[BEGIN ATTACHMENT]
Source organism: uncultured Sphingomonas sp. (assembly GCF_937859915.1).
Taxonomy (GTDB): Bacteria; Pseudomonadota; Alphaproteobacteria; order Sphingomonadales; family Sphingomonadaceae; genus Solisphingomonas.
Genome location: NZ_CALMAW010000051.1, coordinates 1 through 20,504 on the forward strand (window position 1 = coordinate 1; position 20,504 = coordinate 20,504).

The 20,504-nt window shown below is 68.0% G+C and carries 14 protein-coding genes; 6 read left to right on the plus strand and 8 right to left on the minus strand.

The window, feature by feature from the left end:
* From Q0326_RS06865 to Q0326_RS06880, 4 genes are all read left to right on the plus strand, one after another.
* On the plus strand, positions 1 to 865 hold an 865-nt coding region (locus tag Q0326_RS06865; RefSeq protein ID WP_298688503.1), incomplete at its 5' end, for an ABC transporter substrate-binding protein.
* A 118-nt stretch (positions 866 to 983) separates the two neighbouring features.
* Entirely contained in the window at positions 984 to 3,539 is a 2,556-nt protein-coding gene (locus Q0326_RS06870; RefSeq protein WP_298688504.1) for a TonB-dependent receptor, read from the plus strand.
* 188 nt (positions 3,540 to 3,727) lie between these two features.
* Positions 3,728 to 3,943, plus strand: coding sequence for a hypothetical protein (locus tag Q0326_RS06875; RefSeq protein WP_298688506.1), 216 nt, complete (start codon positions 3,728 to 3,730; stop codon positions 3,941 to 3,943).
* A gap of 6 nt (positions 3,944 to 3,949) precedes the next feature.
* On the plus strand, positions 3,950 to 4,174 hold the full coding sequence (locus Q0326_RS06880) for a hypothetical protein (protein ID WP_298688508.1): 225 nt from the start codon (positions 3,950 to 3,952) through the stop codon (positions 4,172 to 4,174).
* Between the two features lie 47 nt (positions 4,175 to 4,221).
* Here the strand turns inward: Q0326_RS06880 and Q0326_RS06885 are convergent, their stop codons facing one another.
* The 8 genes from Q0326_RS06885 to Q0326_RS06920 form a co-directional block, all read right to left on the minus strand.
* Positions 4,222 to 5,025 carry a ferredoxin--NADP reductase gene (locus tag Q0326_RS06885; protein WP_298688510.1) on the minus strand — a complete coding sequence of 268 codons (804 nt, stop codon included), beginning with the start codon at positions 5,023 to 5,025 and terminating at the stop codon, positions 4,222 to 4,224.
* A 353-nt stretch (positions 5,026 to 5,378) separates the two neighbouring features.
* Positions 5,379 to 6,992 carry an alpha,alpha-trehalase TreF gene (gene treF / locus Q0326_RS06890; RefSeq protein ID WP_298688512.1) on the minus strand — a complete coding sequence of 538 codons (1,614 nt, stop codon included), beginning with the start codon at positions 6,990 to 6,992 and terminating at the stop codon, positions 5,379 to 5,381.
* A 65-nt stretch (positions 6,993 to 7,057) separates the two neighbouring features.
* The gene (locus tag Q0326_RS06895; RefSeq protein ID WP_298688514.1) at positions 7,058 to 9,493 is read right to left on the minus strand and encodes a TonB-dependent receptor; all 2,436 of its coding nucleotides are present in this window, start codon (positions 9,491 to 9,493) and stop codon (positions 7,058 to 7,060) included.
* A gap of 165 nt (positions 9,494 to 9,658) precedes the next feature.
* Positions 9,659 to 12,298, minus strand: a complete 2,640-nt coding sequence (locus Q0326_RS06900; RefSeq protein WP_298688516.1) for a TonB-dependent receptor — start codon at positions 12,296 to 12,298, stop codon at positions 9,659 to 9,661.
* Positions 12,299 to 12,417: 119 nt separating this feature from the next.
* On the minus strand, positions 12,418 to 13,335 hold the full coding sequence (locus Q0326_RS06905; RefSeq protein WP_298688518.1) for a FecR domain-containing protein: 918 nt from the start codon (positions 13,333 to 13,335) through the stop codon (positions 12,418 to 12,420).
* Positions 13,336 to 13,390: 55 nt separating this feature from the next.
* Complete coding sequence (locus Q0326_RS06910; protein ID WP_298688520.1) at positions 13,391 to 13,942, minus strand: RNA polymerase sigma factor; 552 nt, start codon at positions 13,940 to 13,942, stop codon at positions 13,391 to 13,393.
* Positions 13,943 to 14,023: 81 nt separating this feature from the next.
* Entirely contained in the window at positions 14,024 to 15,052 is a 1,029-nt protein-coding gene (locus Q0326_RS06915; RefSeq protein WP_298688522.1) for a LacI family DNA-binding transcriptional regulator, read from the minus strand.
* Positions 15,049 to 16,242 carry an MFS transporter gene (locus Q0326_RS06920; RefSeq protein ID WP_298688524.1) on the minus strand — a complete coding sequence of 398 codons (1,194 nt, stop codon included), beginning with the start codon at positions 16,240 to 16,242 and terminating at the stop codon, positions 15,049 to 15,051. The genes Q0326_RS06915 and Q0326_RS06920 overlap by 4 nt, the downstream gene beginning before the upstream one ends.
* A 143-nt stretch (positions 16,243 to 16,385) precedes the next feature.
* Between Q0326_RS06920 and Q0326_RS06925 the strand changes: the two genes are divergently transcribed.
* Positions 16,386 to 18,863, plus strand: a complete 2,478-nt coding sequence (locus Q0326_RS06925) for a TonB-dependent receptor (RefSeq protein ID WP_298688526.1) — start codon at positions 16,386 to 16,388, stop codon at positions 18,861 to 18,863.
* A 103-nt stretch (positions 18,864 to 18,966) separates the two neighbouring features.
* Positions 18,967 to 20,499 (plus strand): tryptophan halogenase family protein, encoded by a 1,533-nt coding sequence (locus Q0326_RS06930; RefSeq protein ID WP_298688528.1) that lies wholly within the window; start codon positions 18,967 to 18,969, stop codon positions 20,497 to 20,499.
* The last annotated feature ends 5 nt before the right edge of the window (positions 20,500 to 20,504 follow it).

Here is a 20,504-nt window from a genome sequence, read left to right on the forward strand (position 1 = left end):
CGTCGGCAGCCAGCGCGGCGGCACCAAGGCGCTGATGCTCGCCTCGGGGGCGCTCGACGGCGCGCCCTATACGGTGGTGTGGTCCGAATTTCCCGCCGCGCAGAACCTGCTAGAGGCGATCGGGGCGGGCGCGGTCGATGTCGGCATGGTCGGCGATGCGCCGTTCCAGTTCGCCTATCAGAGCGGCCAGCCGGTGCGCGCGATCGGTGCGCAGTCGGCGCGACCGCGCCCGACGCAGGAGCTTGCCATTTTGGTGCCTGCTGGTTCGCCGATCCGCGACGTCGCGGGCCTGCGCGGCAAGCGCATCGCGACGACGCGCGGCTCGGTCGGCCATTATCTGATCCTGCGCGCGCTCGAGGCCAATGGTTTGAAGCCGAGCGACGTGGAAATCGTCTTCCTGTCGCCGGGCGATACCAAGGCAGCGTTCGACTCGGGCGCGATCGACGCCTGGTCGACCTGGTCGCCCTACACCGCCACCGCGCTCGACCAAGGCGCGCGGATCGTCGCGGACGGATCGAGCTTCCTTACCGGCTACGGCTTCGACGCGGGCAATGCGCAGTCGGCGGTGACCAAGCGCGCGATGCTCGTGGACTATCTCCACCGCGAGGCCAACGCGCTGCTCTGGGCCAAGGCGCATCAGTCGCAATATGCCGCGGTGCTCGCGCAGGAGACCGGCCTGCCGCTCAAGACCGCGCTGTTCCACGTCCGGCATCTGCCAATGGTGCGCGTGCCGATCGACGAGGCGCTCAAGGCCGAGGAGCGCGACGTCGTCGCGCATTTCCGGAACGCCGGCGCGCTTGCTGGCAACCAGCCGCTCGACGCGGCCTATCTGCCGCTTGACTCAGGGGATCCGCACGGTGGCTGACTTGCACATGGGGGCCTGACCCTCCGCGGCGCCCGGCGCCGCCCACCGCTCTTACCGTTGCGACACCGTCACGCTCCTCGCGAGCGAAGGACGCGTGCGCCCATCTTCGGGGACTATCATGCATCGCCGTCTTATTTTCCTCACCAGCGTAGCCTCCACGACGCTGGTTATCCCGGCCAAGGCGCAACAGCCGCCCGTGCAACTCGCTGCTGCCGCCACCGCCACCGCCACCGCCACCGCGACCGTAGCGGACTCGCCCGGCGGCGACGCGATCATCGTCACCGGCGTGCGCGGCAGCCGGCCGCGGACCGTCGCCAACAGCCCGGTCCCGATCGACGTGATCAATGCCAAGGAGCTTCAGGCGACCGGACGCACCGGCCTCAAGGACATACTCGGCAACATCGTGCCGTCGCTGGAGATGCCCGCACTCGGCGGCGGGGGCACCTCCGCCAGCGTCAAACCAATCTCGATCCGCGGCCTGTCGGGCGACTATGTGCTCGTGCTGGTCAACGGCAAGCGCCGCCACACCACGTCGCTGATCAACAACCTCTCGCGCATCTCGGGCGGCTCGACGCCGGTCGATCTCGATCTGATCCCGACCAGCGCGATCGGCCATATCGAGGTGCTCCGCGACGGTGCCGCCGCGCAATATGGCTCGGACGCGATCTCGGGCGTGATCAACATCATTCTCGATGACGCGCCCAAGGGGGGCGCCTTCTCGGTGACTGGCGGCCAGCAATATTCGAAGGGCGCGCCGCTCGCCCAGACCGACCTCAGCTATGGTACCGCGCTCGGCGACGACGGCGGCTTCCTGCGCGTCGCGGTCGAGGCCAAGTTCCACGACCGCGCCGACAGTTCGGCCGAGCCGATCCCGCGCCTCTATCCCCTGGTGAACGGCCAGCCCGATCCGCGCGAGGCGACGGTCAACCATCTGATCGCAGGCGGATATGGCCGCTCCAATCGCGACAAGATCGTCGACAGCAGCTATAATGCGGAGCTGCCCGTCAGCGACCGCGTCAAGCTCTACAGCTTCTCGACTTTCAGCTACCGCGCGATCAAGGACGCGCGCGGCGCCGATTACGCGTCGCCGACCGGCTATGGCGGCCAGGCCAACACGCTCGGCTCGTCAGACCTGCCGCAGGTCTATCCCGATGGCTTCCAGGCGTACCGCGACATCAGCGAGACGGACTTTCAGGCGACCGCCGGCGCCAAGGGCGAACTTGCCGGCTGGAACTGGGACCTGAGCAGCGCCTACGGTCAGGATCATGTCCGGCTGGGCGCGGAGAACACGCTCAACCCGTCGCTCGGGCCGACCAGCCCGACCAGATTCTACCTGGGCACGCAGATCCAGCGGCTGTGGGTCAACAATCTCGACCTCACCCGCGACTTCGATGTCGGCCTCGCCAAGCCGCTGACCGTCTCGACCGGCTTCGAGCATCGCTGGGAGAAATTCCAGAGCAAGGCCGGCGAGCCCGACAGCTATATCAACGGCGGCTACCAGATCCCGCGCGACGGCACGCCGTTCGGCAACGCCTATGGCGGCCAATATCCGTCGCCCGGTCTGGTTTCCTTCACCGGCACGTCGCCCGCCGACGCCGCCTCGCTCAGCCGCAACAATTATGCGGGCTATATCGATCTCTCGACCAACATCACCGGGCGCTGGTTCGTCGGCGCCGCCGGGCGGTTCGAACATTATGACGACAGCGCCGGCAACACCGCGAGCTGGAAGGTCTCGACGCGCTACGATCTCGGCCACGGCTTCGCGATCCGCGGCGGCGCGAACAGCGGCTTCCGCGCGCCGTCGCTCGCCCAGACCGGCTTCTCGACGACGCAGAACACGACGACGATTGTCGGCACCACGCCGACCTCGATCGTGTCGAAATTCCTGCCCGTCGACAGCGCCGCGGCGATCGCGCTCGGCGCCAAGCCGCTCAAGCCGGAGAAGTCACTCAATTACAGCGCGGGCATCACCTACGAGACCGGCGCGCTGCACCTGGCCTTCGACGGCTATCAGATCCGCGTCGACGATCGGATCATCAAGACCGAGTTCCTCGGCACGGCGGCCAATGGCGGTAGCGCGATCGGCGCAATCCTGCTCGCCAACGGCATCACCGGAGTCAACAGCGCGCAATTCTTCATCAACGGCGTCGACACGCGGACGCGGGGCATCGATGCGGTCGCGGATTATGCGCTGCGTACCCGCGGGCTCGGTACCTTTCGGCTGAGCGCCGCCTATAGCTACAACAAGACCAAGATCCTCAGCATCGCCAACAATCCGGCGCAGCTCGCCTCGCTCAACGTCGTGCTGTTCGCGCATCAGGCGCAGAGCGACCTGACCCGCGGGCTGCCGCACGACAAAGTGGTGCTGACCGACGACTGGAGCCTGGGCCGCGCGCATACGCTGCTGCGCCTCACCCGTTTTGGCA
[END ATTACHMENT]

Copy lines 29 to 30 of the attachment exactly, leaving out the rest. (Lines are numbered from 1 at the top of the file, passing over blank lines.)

* Entirely contained in the window at positions 14,024 to 15,052 is a 1,029-nt protein-coding gene (locus Q0326_RS06915; RefSeq protein WP_298688522.1) for a LacI family DNA-binding transcriptional regulator, read from the minus strand.
* Positions 15,049 to 16,242 carry an MFS transporter gene (locus Q0326_RS06920; RefSeq protein ID WP_298688524.1) on the minus strand — a complete coding sequence of 398 codons (1,194 nt, stop codon included), beginning with the start codon at positions 16,240 to 16,242 and terminating at the stop codon, positions 15,049 to 15,051. The genes Q0326_RS06915 and Q0326_RS06920 overlap by 4 nt, the downstream gene beginning before the upstream one ends.